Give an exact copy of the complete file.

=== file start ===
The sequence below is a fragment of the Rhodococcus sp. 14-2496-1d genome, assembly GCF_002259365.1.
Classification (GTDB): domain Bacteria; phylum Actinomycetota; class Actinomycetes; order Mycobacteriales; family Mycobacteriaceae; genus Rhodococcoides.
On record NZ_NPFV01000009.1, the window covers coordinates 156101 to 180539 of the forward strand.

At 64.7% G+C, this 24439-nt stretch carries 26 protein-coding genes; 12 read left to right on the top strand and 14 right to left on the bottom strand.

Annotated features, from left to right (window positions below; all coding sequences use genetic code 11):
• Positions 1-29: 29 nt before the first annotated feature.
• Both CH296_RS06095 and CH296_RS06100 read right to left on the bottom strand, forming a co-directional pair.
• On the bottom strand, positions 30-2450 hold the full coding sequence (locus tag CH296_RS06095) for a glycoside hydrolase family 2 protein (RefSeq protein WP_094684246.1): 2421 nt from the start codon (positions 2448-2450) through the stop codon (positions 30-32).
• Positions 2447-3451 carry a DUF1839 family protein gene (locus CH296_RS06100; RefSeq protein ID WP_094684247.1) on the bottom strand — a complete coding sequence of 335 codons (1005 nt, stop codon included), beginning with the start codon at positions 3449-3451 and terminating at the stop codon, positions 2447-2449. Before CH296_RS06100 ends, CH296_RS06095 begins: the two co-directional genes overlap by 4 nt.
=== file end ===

The sequence below is a fragment of the Rhodococcus sp. 14-2496-1d genome, assembly GCF_002259365.1.
Classification (GTDB): domain Bacteria; phylum Actinomycetota; class Actinomycetes; order Mycobacteriales; family Mycobacteriaceae; genus Rhodococcoides.
On record NZ_NPFV01000009.1, the window covers coordinates 156101 to 180539 of the forward strand.

At 64.7% G+C, this 24439-nt stretch carries 26 protein-coding genes; 12 read left to right on the top strand and 14 right to left on the bottom strand.

Annotated features, from left to right (window positions below; all coding sequences use genetic code 11):
• Positions 1-29: 29 nt before the first annotated feature.
• Both CH296_RS06095 and CH296_RS06100 read right to left on the bottom strand, forming a co-directional pair.
• On the bottom strand, positions 30-2450 hold the full coding sequence (locus tag CH296_RS06095) for a glycoside hydrolase family 2 protein (RefSeq protein WP_094684246.1): 2421 nt from the start codon (positions 2448-2450) through the stop codon (positions 30-32).
• Positions 2447-3451 carry a DUF1839 family protein gene (locus CH296_RS06100; RefSeq protein ID WP_094684247.1) on the bottom strand — a complete coding sequence of 335 codons (1005 nt, stop codon included), beginning with the start codon at positions 3449-3451 and terminating at the stop codon, positions 2447-2449. Before CH296_RS06100 ends, CH296_RS06095 begins: the two co-directional genes overlap by 4 nt.